As the Marrakesh Climate Talks come to an end, there is no denying that the global political landscape has changed with Donald Trump’s election win. But the global climate community remains steadfast. As people from every continent who have spent our lives working for social justice, climate action, and a better future for all, we believe that this is the time for greater ambition, not backsliding.
Trump will soon be the first, self-declared climate denier, leading one of the world’s biggest emitters. In the face of this reality, both Francois Hollande of France and Bank Ki-moon clearly outlined the risks of quitting the Paris Agreement, while declaring that the shift from fossil fuels is unstoppable. China’s Vice Foreign Minister Liu Zhenmin also voiced his concern, going on record with Bloomberg to remind Trump that it was his Republican predecessors who started climate negotiations in the 1980s.
If the future president of the United States seeks to abandon his moral, diplomatic and legal commitments to stop climate change — an action which is opposed by the vast majority of his citizens — the rest of the world must increase the pace of its transition away from fossil fuels, not follow him into the cesspool of denial and inaction.
The Climate Vulnerable Forum (CVF) is putting into practice the leadership we should be seeing from all governments. Today, during the last day of the climate talks, its 48 member countries have pledged to update their Nationally Determined Contributions (NDCs) and prepare long-term low greenhouse gas development strategies as early as possible before 2020 while striving to meet 100% domestic renewable energy production as rapidly as possible.
This encouraging statement of climate action comes after the most damaging year yet for the fossil fuel industry. 2015 was a record year for renewable energy installations. Renewable power generating capacity saw its largest increase ever, with an estimated 147 gigawatts (GW) added. It was also the year that renewables have become cost competitive with fossil fuels. Divestment in coal and oil has reached a staggering US$3.4 trillion, as over 623 institutions from around the world have withdrawn their funds.
Through our activism we have also achieved so much, President Obama rejected the Presidential Permit for the Keystone XL tar sands pipeline, more recently Turkey cancelled a coal project and UNESCO just recommended cancelling a coal project near a heritage site in Bangladesh.
To make sure we keep up this transformation, the global climate, social, economic and human rights movement needs to keep up its momentum. This means that more people will be putting their lives and livelihoods on the line in the fight for climate justice. For this they need and deserve to be protected.
One thing Trump has reminded us of, are the inherent dangers of leaving people behind. This means that more than ever it is essential that we start working on a ‘Just Transition’. At its heart are the affected workers and communities – whether they are affected by climate impacts — or live in communities employed by the fossil fuel industry.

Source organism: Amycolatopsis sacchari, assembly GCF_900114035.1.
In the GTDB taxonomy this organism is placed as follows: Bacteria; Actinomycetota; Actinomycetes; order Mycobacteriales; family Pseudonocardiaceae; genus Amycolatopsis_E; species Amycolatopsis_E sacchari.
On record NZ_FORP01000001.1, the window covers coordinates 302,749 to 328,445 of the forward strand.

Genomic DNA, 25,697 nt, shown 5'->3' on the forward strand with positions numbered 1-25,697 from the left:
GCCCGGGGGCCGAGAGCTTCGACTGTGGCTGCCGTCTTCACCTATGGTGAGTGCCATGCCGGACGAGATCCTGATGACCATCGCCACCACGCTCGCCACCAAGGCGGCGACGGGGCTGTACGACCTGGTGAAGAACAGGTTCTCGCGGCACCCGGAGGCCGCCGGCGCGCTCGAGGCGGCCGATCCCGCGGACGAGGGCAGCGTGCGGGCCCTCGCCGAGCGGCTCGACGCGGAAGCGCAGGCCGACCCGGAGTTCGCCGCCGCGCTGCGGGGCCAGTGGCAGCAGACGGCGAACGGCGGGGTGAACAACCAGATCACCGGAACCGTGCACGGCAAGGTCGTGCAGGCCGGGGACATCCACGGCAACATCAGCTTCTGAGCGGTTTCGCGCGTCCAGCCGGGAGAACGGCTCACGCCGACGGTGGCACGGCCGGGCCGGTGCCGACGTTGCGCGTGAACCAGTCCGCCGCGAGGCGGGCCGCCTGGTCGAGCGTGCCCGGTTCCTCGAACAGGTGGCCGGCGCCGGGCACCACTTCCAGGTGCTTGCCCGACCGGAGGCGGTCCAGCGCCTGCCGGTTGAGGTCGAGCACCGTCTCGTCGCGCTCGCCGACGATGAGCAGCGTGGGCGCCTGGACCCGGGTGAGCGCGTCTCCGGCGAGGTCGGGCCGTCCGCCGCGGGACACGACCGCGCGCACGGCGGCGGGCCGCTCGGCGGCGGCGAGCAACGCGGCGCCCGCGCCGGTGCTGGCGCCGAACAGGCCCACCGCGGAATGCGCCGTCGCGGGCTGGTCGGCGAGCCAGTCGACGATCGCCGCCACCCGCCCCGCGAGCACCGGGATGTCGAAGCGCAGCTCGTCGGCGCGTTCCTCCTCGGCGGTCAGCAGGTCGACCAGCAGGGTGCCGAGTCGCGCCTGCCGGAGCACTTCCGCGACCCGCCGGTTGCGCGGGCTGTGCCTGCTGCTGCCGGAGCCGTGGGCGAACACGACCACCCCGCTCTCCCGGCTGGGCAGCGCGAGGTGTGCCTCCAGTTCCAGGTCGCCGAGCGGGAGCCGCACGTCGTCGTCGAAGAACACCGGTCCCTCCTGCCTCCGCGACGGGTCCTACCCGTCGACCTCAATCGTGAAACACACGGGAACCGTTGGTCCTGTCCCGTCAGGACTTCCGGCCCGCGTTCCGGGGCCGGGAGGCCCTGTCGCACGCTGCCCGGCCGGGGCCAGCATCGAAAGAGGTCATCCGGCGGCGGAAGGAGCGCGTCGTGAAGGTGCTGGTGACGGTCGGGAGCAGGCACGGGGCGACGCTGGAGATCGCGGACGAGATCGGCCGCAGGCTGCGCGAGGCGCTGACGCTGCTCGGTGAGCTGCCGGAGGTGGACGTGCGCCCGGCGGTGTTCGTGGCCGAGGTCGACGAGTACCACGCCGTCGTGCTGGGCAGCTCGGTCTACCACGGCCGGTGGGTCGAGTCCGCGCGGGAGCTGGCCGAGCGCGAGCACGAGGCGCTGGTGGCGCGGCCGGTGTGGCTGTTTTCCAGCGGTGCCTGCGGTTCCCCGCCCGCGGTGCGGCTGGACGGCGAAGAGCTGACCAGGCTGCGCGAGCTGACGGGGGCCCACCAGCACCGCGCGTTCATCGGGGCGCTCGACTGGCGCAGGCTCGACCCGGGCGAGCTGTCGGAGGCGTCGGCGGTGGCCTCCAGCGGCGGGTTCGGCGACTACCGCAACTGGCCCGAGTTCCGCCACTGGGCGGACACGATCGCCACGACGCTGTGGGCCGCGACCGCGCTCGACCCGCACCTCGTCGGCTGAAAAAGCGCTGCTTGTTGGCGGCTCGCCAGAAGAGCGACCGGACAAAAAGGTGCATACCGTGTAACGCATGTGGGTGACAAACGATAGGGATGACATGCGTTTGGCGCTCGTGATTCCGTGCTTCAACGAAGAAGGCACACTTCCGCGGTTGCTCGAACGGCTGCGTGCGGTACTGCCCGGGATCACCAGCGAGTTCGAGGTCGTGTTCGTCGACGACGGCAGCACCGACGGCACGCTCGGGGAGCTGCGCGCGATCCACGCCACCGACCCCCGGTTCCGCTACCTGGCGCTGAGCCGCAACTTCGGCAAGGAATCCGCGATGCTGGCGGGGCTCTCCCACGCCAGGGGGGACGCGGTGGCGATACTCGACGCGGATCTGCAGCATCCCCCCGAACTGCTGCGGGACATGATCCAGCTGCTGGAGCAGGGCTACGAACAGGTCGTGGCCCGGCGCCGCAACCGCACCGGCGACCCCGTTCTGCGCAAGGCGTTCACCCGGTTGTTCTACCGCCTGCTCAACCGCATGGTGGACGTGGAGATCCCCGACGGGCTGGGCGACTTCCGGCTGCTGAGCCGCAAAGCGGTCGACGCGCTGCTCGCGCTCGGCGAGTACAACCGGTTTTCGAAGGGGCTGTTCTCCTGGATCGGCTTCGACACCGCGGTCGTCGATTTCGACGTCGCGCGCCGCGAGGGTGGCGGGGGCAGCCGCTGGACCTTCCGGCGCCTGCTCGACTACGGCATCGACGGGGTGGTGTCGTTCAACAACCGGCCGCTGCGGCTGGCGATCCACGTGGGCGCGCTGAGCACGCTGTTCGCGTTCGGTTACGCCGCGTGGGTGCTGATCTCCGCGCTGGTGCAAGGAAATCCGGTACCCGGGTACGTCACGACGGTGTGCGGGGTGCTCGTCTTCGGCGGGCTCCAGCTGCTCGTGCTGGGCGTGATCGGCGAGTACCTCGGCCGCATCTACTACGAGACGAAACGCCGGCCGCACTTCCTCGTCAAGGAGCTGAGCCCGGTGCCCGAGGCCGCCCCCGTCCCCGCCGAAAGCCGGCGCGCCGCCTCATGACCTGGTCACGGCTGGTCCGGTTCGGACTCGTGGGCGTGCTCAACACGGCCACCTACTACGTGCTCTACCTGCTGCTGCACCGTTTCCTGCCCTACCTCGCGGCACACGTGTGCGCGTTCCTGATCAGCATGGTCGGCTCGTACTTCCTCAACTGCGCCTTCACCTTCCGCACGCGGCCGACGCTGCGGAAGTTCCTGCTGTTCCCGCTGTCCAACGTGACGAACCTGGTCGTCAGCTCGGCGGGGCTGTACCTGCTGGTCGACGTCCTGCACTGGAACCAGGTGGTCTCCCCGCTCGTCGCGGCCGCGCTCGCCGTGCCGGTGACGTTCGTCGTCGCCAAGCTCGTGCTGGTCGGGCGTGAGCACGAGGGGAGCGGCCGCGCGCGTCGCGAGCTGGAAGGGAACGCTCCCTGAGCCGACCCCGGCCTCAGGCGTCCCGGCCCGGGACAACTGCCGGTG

The transformation to clean, renewable energy is an enormous opportunity. We know there are millions of jobs waiting to be created with infrastructure investment projected to be up to US$90 trillion by 2030. There are jobs in renewable energy, construction, manufacturing and transport as we green every industry and build the mega cities that will accommodate population growth.
Governments, employers and labour unions need to immediately start working on redeployments, as well as education and training so workers can transition to new careers. They also need to include investment incentives to create new jobs. We also need to face reality and get ready to formalise the jobs in rescue, rebuilding and resilience associated with climate disasters.
Every step of the way, governments need to provide leadership in ensuring the transition to a carbon neutral economic system is built, by protecting the workers already losing their livelihoods from a dying industry, as well as to protect those already marginalised and impacted by the failed globalised economy.
So, as the countries that signed the Paris deal are finishing their meeting today, and releasing a letter laying out their plans to enforce the deal, we know it will not be enough. More than their words, we need their actions, which among many things must includeimmediately halting new coal, oil and gas development and financing a just transition towards a 100% renewable energy future for all.
The truth is that the Paris Agreement never rested on who is President in the United States. The deal was only reached thanks to a global movement that exists in every country, in every language, among people of every faith, all saying together that now is the time for action to stop dirty energy and build renewable energy that works for every one of us. We are seeing true leadership on climate action by those fighting against the fossil fuel industry in places such as Standing Rock in the US, Aïn Salah in Algeria, and everywhere else.
Our movement continues to be united — Trump or no Trump. The only time for action is — and will always be — now.
This post is part of a series produced by The Huffington Post, in conjunction with the U.N.’s 22nd Conference of the Parties (COP22) in Morocco (Nov. 7-18), aka the climate-change conference. The series will put a spotlight on climate-change issues and the conference itself. To view the entire series, visit here.
Originally published by Huffington Post here.